Why you ask? Well, my tiny ancient apartment is gets it’s heat from the stove. Huh? Yep, half of our stove is a heater and as crazy as it sounds it works pretty damn good. We choose to put our bedroom in the room that opens up into the kitchen because the back bedroom doesn’t get quite enough heat for my liking, but the living room, kitchen and our bedroom all get nice and toasty. It also cuts down on our heating bills, which anyone can appreciate. The great thing about it is that when I put bread on the stove, over one of the burners, it provides the perfect amount of heat for my bread to rise. I just make sure that the heat isn’t turned up to high and my dough rises beautifully. Before I tried this method I used to leave my dough on the floor next to the stove where the heat comes out. I learned a $700 lesson when one day, out of nowhere, my dog decided to eat the rising dough. She was always good about staying away from my dough until this one day when she decided she had to give it a try. Needless to say 1 drunk, bloated, pooping dog, a rainy drive to the emergency vet’s office at 2am and a $700 vet bill later I decided I needed to find a better warm place for my dough to rise. The top of the stove has turned out to be ideal.
Back to the bread. The rises were perfect, the dough was still super sticky after the first rise. A lot of flour was used during both kneading steps. I used somewhere around 7-7.5 cups of the up to 8.5 cups that could be used in the recipe. The rest was pretty uneventful, the bread rose a second time, I shapped it into a loaf that I covered with butter and a focaccia that I topped with rosemary and EVOO. I cooked the focaccia first and followed with the loaf. They were both delicious! The loaf was great for toast and the focaccia was perfect for my deli meat sandwiches at work this week. Yum. I have found a new go to bread recipe!
Thanks to Tanna of My Kitchen In Half Cups for choosing this amazing recipe!
Tender potato bread (from Home Baking: The Artful Mix of Flour & Tradition Around the World by Jeffrey Alford and Naomi Duguid)
Makes 1 large tender-crumbed pan loaf AND something more; one 10X15 inch crusty yet tender focaccia, 12 soft dinner rolls, or a small pan loaf
For Loaves and Rolls: melted butter (optional)
For Foccacia: olive oil, coarse salt, and rosemary leaves (or as you wish)
Potatoes and potato water give this bread wonderful flavor and texture. The dough is very soft and moist and might feel a little scary if you’ve never handled soft dough before.
Once baked, the crumb is tender and airy, with tiny soft pieces of potato in it and a fine flecking of whole wheat. The loaves have a fabulous crisp texture on the outside and a slightly flat-topped shape. They make great toast and tender, yet strong, sliced bread for sandwiches. The dinner rolls are soft and inviting, and the focaccia is memorable.
4 medium to large floury (baking) potatoes, peeled and cut into chunks.
Tanna Note: For the beginner bread baker I suggest no more than 8 ounces of potato; for the more advanced no more than 16 ounces. The variety of potatoes you might want to use would include Idaho, Russet & Yukon gold, there are others.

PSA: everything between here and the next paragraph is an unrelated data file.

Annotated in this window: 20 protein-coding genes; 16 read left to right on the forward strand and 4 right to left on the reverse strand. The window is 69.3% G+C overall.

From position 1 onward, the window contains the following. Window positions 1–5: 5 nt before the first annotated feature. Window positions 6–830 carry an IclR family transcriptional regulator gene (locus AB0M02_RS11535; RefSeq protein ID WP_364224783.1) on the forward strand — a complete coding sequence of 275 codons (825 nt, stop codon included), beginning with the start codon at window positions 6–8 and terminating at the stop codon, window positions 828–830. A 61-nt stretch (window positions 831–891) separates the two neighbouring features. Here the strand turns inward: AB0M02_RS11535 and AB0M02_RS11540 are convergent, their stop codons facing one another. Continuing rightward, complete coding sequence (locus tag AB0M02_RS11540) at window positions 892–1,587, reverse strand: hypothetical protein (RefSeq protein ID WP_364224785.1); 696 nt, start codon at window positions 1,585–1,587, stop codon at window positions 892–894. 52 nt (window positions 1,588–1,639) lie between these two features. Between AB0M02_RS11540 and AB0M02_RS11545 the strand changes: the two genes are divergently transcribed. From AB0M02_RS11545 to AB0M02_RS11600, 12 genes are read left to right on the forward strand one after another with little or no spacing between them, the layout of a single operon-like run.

4 cups(950 ml) water, reserve cooking water
1 tablespoon plus 1 teaspoon salt
2 teaspoons active dry yeast
6 1⁄2 cups to 8 1⁄2 cups (1 kg to 1350g) unbleached all-purpose flour
1 tablespoon unsalted butter, softened
1 cup (130g) whole wheat flour
Making the dough (Directions will be for making by hand):
Put the potatoes and 4 cups water in a sauce pan and bring to boil. Add 1 teaspoon salt and cook, half covered, until the potatoes are very tender.
Drain the potatoes, SAVE THE POTATO WATER, and mash the potatoes well.
Measure out 3 cups (750ml) of the reserved potato water. Add extra water if needed to make 3 cups. Place the water and mashed potatoes in the bowl you plan to mix the bread dough in. Let cool to lukewarm (70-80°F/21 – 29°C) – stir well before testing the temperature – it should feel barely warm to your hand. You should be able to submerge you hand in the mix and not be uncomfortable.
Add yeast to 2 cups all-purpose flour and whisk. Add yeast and flour to the cooled mashed potatoes & water and mix well. Allow to rest/sit 5 minutes.
Note about adding yeast: If using active dry yeast or fresh yeast, mix & stir yeast into cooled water and mashed potatoes & water and let stand 5 minutes. Then add 2 cups of flour to the yeast mix and allow to rest several minutes. If using instant dry yeast, add yeast to 2 cups all-purpose flour and whisk. Add yeast and flour to the cooled mashed potatoes & water and mix well. Allow to rest/sit 5 minutes.
Sprinkle in the remaining 1 tablespoon salt and the softened butter; mix well. Add the 1 cup whole wheat flour, stir briefly.
Add 2 cups of the unbleached all-purpose flour and stir until all the flour has been incorporated. (Tanna Note: At this point you have used 4 cups of the possible 8 1⁄2 cups suggested by the recipe.)